Malnisio power station

Malnisio power station

The Malnisio power station, an extraordinary example of industrial architecture of the last century, was completed in 1905: at the time it was one of the largest in Italy. It was the first to bring electricity to Venice. It operated until 1988, and today the building is recognised as an asset of cultural interest by the Ministry. Converted into a museum, it faithfully preserves a great history and, at the same time, thanks to an innovative digitalisation operation, is filled with interactive content and addresses the public, projecting itself towards the future.

The power station was named after engineer Antonio Pitter, one of the protagonists of the exploitation of the Cellina waters, in 1938, two years after his death. But the person in charge of the hydraulic and civil part is Aristide Zenari. More than two thousand people worked on the construction of this great work for five years, including miners, stonecutters, bricklayers, carpenters and women porters. Excavations for the tunnel in Monciaduda, along the splendid Cellina gorge, began in the summer of 1900. The barrage, placed orthogonally, takes part of the water, without creating a reservoir. The system for exploiting the waters of the Cellina designed by Zenari was completed in 1908 with the construction of the Giais power station and in 1919 with the Partidor power station in San Leonardo.

In 2006, on the occasion of the power station’s centenary, thanks to funds from the Friuli Venezia Giulia Region and the European Union, the main building was restored, with its large, evocative engine room. Four Francis Riva Monnert-type turbines coupled to their respective alternators are on display here. The Museo della Centrale, a cathedral of technology and human knowledge, is inaugurated.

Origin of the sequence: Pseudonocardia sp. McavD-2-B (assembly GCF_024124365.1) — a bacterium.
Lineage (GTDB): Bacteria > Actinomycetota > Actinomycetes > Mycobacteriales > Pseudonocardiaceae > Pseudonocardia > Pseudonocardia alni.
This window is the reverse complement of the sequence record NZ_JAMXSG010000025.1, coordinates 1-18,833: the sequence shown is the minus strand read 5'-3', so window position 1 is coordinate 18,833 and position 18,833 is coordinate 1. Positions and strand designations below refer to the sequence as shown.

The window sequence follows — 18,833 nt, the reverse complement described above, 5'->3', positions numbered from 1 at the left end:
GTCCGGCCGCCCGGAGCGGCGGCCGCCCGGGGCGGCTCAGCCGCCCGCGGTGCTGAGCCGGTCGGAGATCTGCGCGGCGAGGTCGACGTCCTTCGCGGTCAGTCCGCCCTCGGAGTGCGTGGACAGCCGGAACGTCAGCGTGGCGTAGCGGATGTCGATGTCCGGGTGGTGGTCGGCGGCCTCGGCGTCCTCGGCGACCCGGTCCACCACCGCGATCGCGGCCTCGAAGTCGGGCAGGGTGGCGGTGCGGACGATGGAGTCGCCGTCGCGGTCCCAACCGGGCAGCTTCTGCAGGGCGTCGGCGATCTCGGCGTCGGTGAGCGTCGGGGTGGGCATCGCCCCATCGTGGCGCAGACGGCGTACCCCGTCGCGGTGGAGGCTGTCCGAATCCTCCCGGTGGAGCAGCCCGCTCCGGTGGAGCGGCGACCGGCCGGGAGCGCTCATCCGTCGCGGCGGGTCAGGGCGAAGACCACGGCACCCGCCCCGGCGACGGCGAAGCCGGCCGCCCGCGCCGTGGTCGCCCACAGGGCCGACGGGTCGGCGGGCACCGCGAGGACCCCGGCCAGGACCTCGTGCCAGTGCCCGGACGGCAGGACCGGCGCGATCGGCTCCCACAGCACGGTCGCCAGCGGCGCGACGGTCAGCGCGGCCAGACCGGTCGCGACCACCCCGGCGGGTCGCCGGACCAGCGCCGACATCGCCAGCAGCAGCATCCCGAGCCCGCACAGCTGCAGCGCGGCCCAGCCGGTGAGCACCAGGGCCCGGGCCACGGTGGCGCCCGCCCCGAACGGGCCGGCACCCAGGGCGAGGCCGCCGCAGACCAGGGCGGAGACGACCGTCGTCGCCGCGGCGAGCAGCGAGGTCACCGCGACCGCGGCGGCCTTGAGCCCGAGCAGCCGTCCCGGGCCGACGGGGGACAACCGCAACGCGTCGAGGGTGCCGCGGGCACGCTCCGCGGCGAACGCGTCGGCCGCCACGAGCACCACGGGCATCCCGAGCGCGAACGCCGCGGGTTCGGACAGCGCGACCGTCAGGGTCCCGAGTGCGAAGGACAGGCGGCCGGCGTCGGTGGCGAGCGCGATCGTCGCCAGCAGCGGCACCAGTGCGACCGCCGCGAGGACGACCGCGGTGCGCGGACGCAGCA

Outside, thanks to the voluntary work of dozens of people, artefacts such as the artificial canal, the spillway, the stilling basin and the penstocks are restored and made accessible, so that visitors can walk through history and nature.

The power station, which for almost a century has been at the centre of a complex and articulated system of physical principles and mechanical processes, is striking for its architecture, but it is only thanks to the accompaniment of dedicated staff that this space also takes on a didactic value. The new phase of transformation that the Museum is going through also includes the use of multimedia tools, virtual and augmented reality and innovative forms of exhibition design, to make the visit an interactive, multidisciplinary experience, adaptable to different needs. The visitor is not just an observer but actively moves through a place that was once a place of work and production. He uses sight, hearing and touch.

An interactive video allows them to follow the path of the water as it enters the turbines and provides electricity, back to the river. A timeline shows how places have changed over time, how the flow of water has changed and how the population has changed. These are just two examples of the discovery and emotional paths that can be followed inside the power station, once the new installation has been completed.

An active and constantly evolving place, the power station becomes a platform for highlighting the many assets of the area, a place for lifelong learning, for dissemination and training, a museum projected into the future where the crucial issues of energy and climate change are addressed.

For information: www.eupolis.info/centrale_malnisio

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